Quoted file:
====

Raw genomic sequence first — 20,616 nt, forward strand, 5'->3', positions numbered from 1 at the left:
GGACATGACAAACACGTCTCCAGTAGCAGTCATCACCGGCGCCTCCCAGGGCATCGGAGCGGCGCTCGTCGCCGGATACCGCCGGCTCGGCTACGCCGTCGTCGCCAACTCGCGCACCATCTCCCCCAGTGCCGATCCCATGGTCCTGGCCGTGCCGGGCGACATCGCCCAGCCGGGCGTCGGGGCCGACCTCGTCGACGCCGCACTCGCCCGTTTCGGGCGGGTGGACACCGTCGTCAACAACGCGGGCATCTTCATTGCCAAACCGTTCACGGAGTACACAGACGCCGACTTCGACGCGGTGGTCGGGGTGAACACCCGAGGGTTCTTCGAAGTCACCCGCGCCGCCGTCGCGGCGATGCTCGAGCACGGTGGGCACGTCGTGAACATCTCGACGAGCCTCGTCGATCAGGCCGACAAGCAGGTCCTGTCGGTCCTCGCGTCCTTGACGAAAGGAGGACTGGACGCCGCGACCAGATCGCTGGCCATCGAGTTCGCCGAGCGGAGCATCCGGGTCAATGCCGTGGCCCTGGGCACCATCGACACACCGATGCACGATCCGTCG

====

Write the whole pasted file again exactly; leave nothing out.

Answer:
Raw genomic sequence first — 20,616 nt, forward strand, 5'->3', positions numbered from 1 at the left:
GGACATGACAAACACGTCTCCAGTAGCAGTCATCACCGGCGCCTCCCAGGGCATCGGAGCGGCGCTCGTCGCCGGATACCGCCGGCTCGGCTACGCCGTCGTCGCCAACTCGCGCACCATCTCCCCCAGTGCCGATCCCATGGTCCTGGCCGTGCCGGGCGACATCGCCCAGCCGGGCGTCGGGGCCGACCTCGTCGACGCCGCACTCGCCCGTTTCGGGCGGGTGGACACCGTCGTCAACAACGCGGGCATCTTCATTGCCAAACCGTTCACGGAGTACACAGACGCCGACTTCGACGCGGTGGTCGGGGTGAACACCCGAGGGTTCTTCGAAGTCACCCGCGCCGCCGTCGCGGCGATGCTCGAGCACGGTGGGCACGTCGTGAACATCTCGACGAGCCTCGTCGATCAGGCCGACAAGCAGGTCCTGTCGGTCCTCGCGTCCTTGACGAAAGGAGGACTGGACGCCGCGACCAGATCGCTGGCCATCGAGTTCGCCGAGCGGAGCATCCGGGTCAATGCCGTGGCCCTGGGCACCATCGACACACCGATGCACGATCCGTCG